The Evangelical Universalist Forum

Contra calvinism: Colossians 1:20-23

Colossians 1 (ESV)
20 and through him to reconcile to himself all things, whether on earth or in heaven, making peace by the blood of his cross.

This indicates God wants to save everyone. This verse immediately follows Paul talking about how Jesus created all things. That is the context. The context is not the creation of only the elect. The idea that Paul meandered from talking about how Jesus created all things to talking about how God wants to reconcile only a portion of them is implausible.

21 And you, who once were alienated and hostile in mind, doing evil deeds, 22 he has now reconciled in his body of flesh by his death, in order to present you holy and blameless and above reproach before him, 23 if indeed you continue in the faith, stable and steadfast, not shifting from the hope of the gospel that you heard, which has been proclaimed in all creation under heaven, and of which I, Paul, became a minister.

Here Paul seems to indicate the very real possibility that those who were reconciled would not be presented holy and blameless before God. But according to calvinism’s doctrine of limited atonement, the people who were predestined for eternal punishment were not reconciled to God by Jesus’s death. If the people Paul was addressing might not be presented holy and blameless before God, then two other calvinist doctrines must be false: unconditional election and irresistible grace.

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This is my starting point. All things (visible and invisible) created will be reconciled. Therefore, the dead bodies (lost souls) outside the new creation will be grafted in. Just as the fire destroys the old heavens and earth and then creates a new heavens and earth. It’s destruction judgment followed by restoration. We see this at the cross. The penalty for sin was suffering death and resurrection. To God a day is as a thousand years and a thousand years are as a day. Thousand and day aren’t literal here. This is why Jonah was in the belly of the whale for 3 days yet forever. The same for the atonement. Tormented forever yet resurrection. Justice is served. It isn’t served if it’s extended out infinitely long. The sum total remains the same if it’s infinite for a short time. Tormented forever and ever yet resurrection.We have infinite justice manifested. Moreover justice would come to an end and therefore, justice would be served. Because of the infinite torment over a finite time people in hell would be transformed “In a Twinkling of an Eye”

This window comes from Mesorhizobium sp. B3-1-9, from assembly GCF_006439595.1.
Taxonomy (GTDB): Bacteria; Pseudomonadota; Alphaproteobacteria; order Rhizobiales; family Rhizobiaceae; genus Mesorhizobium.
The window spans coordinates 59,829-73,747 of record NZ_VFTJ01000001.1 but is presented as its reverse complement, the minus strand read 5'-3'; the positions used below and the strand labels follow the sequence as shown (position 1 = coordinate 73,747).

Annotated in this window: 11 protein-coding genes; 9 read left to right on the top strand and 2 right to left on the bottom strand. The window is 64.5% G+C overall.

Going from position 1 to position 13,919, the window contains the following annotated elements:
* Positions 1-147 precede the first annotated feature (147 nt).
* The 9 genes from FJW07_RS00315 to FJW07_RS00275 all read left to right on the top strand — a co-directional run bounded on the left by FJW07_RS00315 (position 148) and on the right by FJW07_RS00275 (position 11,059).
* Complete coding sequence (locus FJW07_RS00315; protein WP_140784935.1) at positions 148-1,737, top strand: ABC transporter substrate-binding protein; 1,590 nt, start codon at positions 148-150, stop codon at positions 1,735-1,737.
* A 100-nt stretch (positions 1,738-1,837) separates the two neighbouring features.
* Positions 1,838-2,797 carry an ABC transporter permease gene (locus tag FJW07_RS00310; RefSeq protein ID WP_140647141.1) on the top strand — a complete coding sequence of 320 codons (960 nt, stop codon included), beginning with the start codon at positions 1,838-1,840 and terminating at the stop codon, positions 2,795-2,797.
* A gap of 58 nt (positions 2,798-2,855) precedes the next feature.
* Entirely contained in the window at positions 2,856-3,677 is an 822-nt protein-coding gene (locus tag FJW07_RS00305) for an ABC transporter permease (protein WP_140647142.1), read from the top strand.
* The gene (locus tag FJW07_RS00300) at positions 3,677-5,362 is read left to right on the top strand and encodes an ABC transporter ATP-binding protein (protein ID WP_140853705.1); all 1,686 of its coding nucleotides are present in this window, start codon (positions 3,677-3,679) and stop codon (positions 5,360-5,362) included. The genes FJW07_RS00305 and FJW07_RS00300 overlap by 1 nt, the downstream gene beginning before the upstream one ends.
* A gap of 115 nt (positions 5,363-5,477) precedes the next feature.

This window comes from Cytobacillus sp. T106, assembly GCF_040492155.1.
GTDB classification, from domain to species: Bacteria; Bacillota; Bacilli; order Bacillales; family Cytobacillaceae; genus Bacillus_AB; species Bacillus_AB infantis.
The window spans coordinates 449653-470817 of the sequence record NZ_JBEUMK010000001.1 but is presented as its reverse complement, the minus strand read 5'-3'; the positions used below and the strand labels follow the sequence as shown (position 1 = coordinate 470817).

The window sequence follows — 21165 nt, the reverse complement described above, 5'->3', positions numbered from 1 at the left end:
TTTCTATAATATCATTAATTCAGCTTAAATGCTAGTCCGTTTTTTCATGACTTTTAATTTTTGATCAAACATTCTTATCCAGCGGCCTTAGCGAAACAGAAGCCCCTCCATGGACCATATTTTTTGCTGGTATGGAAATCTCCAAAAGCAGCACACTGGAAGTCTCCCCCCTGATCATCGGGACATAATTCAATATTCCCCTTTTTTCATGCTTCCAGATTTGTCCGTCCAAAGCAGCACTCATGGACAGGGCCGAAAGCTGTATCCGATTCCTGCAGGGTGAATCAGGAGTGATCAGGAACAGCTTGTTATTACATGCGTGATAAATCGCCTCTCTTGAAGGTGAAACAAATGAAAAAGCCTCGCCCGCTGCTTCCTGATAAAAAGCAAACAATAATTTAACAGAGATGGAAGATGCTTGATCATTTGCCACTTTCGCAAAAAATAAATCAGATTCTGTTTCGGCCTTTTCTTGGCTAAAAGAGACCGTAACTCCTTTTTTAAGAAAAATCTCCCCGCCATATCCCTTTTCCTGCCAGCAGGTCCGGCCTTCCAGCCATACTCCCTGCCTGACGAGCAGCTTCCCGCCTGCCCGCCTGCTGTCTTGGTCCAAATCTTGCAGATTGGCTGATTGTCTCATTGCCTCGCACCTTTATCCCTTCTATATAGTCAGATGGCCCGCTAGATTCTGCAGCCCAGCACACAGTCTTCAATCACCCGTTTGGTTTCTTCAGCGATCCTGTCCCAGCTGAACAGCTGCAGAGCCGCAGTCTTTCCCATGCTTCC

in an instant, in the twinkling of an eye, at the last trumpet. For the trumpet will sound, the dead will be raised imperishable, and we will be changed. ~~ 1 Cor. 15:52

There are actually many different sizes or levels of infinity; some infinite sets are vastly larger than other infinite sets.

Thus each person is punished with different levels of infinity. But they all transform instantly.

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This makes sense of the ages upon ages passage. It’s literally describing multiple levels of infinity. But to God a “Day” is as a “thousand years” and a “thousand years” as a “Day”. Day and 1000 years aren’t literal here. Multiple levels of infinity could be a twinkling of an eye to God. He’s a paradoxical Deity.

EDIT

One could take the opposite view. That in eternity one is punished infinitely in a second and justice would be satisfied. This would go on forever. A day is like a thousand years but a thousand years is also like a day.

However, God would be more glorified if all creation were glorifying Him in the end. One would just have to look to the cross and see the greatest manifestation of the glory of infinite mercy and infinite justice. His grace would shine all the brighter. Indeed, it’s the cross that reconciles all. It’s at the cross that the glory of God is fully manifested. We look to the cross for the knowledge of the glory of God. If Christ is lifted up He will draw all to Himself. Universalism gives God the most glory and is therefore the true view.